With a surge in test scores among fifth and eighth graders on last spring's PSSA exam, the School District saw 160 out of 265 schools make "adequate yearly progress," or AYP, this year.
In 2003, only 58 Philadelphia schools made their AYP target - meaning they met the state achievement standards created under the No Child Left Behind law (NCLB).
If schools do not make AYP in consecutive years, they end up in "School Improvement" or "Corrective Action." A year ago, 160 Philadelphia schools were listed in the state's most troubled performance category, known as Corrective Action II, because of failure to make AYP for the previous five consecutive years.
After test score gains last spring, the number of schools listed in Corrective Action II this year is down to 68. Schools in that category are potentially subject to management restructuring this year, which could mean replacing the teaching staff, charter conversion, or privatization.
While making AYP - which is based on test scores, graduation and attendance rates - was good news for the District's 92 other Corrective Action II schools, those schools will have to meet AYP targets again in 2005 or face the same sanctions.
Both the state and the District have downplayed talk of drastic steps at schools in Corrective Action II, although ongoing teachers' contract negotiations have touched on the possible replacement of teaching staffs at schools not meeting NCLB standards.
Success 'across the board'
Success at making adequate yearly progress was "across the board," according to School Reform Commission Chairman James Nevels, who said the improvement "underscores the promise of the partnership management model."
While their overall proficiency levels are still low, more privately managed schools made AYP this year than last, with the targets met at 23 of these 45 schools. Ten of 19 District-run restructured schools met AYP goals. Regular District schools performed better still, with 127 of 201 making AYP.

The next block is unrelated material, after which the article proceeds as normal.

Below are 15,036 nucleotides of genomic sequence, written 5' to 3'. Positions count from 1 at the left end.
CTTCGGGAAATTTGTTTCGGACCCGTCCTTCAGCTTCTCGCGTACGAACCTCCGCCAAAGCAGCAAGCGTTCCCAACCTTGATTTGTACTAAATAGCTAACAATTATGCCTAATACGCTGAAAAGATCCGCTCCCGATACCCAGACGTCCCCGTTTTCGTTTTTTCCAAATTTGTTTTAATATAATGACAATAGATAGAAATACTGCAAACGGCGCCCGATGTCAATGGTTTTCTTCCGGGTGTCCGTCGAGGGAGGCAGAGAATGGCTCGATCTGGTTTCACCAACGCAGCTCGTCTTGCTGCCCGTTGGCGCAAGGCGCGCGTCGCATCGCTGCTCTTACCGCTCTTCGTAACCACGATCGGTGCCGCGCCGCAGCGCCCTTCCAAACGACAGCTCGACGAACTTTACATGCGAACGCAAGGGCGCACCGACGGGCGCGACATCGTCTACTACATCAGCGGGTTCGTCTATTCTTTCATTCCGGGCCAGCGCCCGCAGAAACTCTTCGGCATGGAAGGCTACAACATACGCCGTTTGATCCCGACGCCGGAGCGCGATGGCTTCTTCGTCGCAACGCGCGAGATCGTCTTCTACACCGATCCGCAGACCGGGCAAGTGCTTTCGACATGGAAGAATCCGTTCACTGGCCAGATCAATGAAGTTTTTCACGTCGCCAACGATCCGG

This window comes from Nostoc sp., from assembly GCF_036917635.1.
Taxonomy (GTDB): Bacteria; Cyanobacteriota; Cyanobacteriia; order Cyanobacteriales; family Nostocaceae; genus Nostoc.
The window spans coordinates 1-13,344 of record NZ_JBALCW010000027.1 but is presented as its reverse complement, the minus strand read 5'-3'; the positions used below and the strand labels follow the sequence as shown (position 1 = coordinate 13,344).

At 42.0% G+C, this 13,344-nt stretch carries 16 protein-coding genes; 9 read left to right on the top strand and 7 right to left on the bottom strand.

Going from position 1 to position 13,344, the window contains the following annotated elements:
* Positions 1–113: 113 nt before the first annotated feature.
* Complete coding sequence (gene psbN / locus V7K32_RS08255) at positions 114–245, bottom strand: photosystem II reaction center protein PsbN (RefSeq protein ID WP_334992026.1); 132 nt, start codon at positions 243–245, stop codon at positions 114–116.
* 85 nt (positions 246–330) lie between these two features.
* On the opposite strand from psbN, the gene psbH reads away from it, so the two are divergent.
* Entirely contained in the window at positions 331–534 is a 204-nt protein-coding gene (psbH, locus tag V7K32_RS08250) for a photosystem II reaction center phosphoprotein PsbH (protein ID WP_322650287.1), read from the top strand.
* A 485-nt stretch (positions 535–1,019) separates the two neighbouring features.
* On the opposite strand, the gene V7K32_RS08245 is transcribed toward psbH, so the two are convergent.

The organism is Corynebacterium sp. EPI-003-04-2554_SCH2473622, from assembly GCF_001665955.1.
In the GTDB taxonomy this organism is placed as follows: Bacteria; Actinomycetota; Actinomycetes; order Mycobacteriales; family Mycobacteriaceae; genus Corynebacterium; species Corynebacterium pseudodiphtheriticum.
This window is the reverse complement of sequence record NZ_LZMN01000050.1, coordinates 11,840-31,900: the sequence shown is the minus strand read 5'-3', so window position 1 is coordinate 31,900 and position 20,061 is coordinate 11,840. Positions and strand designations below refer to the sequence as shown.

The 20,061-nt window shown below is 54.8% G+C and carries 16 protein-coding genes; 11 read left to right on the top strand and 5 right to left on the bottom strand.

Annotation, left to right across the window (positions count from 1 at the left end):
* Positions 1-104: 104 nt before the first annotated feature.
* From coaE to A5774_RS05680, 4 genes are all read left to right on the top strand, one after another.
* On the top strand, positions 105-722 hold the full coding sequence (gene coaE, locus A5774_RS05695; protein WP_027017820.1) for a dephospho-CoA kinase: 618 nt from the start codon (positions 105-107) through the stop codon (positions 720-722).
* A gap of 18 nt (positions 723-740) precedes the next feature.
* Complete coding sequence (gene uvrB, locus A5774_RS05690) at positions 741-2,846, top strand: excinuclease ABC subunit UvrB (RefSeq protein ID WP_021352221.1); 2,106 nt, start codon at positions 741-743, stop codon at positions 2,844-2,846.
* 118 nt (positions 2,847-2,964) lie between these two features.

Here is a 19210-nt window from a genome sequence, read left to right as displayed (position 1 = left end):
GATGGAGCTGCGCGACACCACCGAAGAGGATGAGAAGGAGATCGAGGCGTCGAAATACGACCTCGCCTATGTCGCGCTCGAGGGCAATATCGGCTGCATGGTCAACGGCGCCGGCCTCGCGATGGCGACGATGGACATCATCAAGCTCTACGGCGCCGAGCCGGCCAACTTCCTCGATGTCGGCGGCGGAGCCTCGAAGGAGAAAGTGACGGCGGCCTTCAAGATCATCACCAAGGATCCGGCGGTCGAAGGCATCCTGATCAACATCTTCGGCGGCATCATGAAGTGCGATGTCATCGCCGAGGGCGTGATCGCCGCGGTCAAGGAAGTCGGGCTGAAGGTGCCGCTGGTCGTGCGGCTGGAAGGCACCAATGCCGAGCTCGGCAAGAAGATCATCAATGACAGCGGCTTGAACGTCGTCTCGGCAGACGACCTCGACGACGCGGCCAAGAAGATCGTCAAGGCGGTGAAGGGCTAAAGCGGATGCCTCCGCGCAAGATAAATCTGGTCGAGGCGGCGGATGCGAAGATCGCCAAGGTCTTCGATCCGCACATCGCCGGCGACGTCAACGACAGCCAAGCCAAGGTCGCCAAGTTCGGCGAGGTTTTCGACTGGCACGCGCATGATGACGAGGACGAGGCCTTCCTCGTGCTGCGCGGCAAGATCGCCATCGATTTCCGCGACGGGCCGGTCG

But barely one-third of high schools and fewer than half of the city's charter schools made AYP.
Current targets are lower
Some observers cautioned against making too much of this year's gains, while one researcher pointed to quirks in AYP standards that benefit small schools and hurt big ones.
Significantly, the state lowered the standard for making AYP this year. Next year the bar will be raised to meet federal requirements for increasing proficiency rates.
In 2004, in order to make AYP, a school had to have 45 percent of students score advanced or proficient in reading, 35 percent at those levels in math, and 95 percent of students had to take the tests. In addition, attendance and graduation rates had to be above 90 percent and 80 percent respectively, or at least improving. Finally, if a school had more than 40 students in a "subgroup" - such as racial groups, special education students, and Limited English Proficient (LEP) students - that subgroup also had to reach the test score goals.
There are two alternative ways for meeting AYP. A school can also meet proficiency goals by reducing the number of students scoring below proficient by 10 percent or more as compared to the previous year. Or a school can make AYP on appeal if it shows significant growth on the "Pennsylvania Performance Index," which measures growth across all performance levels and not just from basic to proficient.
The attendance and graduation requirements were both lower this year than last. Some additional schools reached AYP because the state introduced a statistical adjustment called a "confidence interval," which gives credit to schools that come close to meeting their target.
Statewide, the number of schools making AYP increased by over 600 to 2,444, or 86 percent. State education officials said that fewer than 20 percent of these schools made AYP because of the revised standards.
But the change in standards could still have accounted for the vast majority of the increase in the number of schools making AYP statewide.
Large schools face tough road
Researcher Robert Balfanz of Johns Hopkins University said this year's AYP list also revealed a way in which NCLB requirements puts larger schools at a disadvantage: the larger the school, the more subgroups it has and the more categories in which it has to make AYP.
Balfanz noted that eight of 10 high-poverty middle schools making AYP in Philadelphia were "the smaller high-poverty middle schools." In the smaller schools, if fewer than 40 special education or LEP students are tested, their scores as a group do not impact the school's AYP status.
"In most middle schools, non-special ed students made AYP targets, and special ed and LEP students did not," Balfanz noted. Whether a middle school made AYP or not "was primarily driven by their number of special ed students," he concluded.
Balfanz pointed out that one large middle school, Central East, "saw large gains last year in percent proficient, and its number of students below basic is down to about 35 percent." But he added, "It is deep into Corrective Action II -- even though it made AYP in 25 of 29 categories -- because it fell short in LEP and special ed."
One result of this disparity, Balfanz said, is "a wildly diverse list of schools in the Corrective Action II group, with some of them making significant gains."
School reports on AYP status are available on a state website, www.paayp.com